قالب وردپرس درنا توس
Home / Health / COVID-19 cases in Arizona exceed 500,000

COVID-19 cases in Arizona exceed 500,000



According to data from the Arizona Department of Health Services, on Tuesday, December 29, the number of confirmed COVID-19 cases in Arizona reached 507,222, an increase of 2,799 from the previous day. In December last year, there were 175,280 new COVID-19 cases in Arizona, which means that since the pandemic began, 35% of the total number of cases in the state appeared in December alone.

In the past four months, the state has been somewhat effective in fighting the virus, but it has shown significant signs of decline. In July, there were an average of 3,075 new cases per day. In August, Arizona increased by an average of 877 new cases per day. In September, an average of 552 new cases per day was added. However, in October, an average of 903 new cases per day was added. There are 2600 new cases every day. As of December, the state had an average of 6,1

60 new cases per day.

At the same time, 171 new deaths have been reported since yesterday, and the number of deaths due to COVID-19 cases in Arizona is 8,640.

Dr. Cara Christ, Director of the Arizona Department of Health Services, said: “The numbers are still moving in an interesting direction, especially considering that the number of holiday parties and gatherings is expected in the coming weeks. increase.”

This is the second surge in Arizona, and this summer is a national hot spot for the disease. At that time, people abruptly canceled hygiene procedures before the Memorial Day weekend, when people gathered for gatherings and gatherings, which caused a surge in cases.

Health experts worry that this trend may now repeat itself as people travel and party during the winter holidays, and this threat may become more serious during the regular flu season.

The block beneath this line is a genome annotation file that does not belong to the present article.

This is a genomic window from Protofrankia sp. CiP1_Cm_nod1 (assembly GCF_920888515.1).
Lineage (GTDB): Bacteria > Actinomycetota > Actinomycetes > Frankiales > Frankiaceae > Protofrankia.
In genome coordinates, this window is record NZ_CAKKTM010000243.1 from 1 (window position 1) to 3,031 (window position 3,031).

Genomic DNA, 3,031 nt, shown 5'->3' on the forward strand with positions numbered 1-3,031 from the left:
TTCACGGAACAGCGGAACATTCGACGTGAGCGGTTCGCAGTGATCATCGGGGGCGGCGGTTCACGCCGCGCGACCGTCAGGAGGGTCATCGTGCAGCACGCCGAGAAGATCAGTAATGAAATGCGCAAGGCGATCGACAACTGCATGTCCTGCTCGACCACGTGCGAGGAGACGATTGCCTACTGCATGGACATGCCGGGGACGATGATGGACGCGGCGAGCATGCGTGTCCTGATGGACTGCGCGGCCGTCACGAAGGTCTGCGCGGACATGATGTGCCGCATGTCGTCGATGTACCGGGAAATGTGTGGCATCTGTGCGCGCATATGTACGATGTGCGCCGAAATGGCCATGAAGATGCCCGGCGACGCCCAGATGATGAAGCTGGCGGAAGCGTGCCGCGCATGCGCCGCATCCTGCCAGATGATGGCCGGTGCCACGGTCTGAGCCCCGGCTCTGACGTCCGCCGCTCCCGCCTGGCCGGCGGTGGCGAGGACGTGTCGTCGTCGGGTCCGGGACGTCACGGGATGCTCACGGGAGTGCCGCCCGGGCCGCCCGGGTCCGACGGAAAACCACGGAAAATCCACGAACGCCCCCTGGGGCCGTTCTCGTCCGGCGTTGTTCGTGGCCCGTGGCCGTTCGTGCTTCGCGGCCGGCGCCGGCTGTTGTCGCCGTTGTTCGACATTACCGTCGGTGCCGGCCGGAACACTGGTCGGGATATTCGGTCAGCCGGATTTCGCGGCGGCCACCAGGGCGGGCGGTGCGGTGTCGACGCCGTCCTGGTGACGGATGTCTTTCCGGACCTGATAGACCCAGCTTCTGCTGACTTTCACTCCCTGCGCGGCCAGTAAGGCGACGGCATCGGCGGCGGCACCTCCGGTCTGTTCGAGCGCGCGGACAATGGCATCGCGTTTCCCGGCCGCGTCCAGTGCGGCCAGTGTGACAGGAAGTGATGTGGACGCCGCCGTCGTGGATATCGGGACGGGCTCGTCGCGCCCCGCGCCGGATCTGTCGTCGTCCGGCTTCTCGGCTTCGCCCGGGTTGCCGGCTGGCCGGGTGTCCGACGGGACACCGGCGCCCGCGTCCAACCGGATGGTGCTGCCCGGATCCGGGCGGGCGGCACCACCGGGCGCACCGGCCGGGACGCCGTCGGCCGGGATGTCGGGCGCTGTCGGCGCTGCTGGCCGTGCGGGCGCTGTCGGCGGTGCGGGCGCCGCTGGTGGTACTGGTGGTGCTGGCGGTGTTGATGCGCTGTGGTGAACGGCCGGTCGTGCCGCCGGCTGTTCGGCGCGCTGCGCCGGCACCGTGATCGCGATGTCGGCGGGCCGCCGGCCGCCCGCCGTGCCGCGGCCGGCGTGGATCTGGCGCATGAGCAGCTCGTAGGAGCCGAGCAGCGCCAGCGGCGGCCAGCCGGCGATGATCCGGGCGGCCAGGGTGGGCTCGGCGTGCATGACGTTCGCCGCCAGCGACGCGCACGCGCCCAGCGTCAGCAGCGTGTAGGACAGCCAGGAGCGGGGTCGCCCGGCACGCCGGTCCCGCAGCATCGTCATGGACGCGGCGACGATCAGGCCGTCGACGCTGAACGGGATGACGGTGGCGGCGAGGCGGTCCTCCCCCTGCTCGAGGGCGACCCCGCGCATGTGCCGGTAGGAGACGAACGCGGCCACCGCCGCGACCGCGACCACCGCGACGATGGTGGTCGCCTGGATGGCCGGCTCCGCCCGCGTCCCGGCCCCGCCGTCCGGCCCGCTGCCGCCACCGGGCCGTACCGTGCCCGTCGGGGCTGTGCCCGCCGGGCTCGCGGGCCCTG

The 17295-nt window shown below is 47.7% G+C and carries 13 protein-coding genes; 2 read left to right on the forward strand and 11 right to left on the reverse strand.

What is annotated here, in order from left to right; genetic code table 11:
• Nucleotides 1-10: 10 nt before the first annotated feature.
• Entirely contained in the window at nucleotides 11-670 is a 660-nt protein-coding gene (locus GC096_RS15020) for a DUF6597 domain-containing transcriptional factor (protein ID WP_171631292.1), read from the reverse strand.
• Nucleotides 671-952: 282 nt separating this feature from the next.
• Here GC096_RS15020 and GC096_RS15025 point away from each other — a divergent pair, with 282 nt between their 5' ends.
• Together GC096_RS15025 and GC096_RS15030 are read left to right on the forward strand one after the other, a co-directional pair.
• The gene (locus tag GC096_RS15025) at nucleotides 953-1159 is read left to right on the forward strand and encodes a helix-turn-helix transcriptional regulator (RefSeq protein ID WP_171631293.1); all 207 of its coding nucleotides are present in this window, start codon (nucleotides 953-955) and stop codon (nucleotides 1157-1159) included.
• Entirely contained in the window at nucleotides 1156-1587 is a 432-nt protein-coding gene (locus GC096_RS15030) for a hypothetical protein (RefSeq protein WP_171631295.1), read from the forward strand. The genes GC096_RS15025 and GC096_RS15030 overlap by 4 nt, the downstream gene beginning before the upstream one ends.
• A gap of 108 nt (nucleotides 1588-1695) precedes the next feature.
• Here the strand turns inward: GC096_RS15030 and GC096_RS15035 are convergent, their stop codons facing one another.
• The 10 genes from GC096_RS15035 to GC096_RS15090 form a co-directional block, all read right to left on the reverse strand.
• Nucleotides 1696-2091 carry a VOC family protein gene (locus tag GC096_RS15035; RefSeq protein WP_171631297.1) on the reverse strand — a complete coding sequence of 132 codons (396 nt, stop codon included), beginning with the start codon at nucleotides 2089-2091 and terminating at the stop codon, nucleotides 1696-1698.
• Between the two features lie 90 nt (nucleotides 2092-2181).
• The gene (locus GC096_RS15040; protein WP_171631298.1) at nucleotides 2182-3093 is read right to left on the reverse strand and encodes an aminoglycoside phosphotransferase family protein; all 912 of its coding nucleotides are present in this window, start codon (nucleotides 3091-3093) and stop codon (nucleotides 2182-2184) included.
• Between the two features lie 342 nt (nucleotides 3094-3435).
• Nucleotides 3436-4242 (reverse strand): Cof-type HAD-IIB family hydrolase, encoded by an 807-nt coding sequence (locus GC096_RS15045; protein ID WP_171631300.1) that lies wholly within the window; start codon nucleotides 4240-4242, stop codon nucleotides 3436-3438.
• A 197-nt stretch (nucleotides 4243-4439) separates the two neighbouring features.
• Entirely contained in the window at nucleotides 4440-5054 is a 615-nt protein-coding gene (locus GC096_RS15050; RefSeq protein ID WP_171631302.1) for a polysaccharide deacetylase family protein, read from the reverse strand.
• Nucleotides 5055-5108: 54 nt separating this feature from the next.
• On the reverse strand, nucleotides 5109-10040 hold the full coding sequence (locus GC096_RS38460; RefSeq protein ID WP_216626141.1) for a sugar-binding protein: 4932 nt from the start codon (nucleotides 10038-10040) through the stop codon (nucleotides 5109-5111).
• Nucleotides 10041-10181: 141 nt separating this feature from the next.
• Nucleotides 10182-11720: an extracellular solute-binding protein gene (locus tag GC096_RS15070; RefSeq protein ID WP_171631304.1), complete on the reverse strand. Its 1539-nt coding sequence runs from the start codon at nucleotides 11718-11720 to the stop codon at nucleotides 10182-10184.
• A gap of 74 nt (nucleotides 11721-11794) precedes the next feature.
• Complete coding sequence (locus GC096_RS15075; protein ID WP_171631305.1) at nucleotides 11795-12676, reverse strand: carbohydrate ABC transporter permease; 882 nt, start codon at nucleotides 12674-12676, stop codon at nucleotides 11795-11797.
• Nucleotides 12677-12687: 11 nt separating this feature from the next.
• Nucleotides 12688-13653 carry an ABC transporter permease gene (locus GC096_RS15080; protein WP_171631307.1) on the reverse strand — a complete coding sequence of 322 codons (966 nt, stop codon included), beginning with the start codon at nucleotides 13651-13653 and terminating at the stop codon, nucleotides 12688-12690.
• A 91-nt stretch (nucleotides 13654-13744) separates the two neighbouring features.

Dr. Daniel Derksen, vice president of the University of Arizona School of Health Sciences, said that many people’s vacation trips this weekend put the state in a severe situation in terms of hospital beds.

He said: “The various cascading effects that are currently taking place not only affect those with serious consequences of the COVID-19 infection, but they do limit the health system’s ability to deal with all other diseases. As well as entering the flu season.”

Dirksen said that the “really scary moment” for public health experts will be the next two to six weeks, and holiday travel will increase again. But the result could be worse, not just in Arizona.

He said: “It’s not just the saturation hospitals are reaching saturation.” “This is the whole area.”

Holly Ward, a spokesperson for the Arizona Hospital and Healthcare Association, said that the increase in hospitalizations in the state during the winter is not uncommon, but COVID-19 adds another layer to this dynamic.

“Generally speaking, in winter, the number of hospitalized patients has increased, but now we have increased the COVID, and now ICU (intensive care unit) bed utilization has become more and more dangerous,” Ward said.

She said that regardless of the situation, hospitals and medical institutions as a whole are ready to accept any patient, but she urges people to do their part so as not to put pressure on those “medical heroes.”

She said: “The hospital is there to take care of anyone around us.” “But we also rely on our community to do our part and prevent diseases that most of us can prevent from putting pressure on the hospital system. “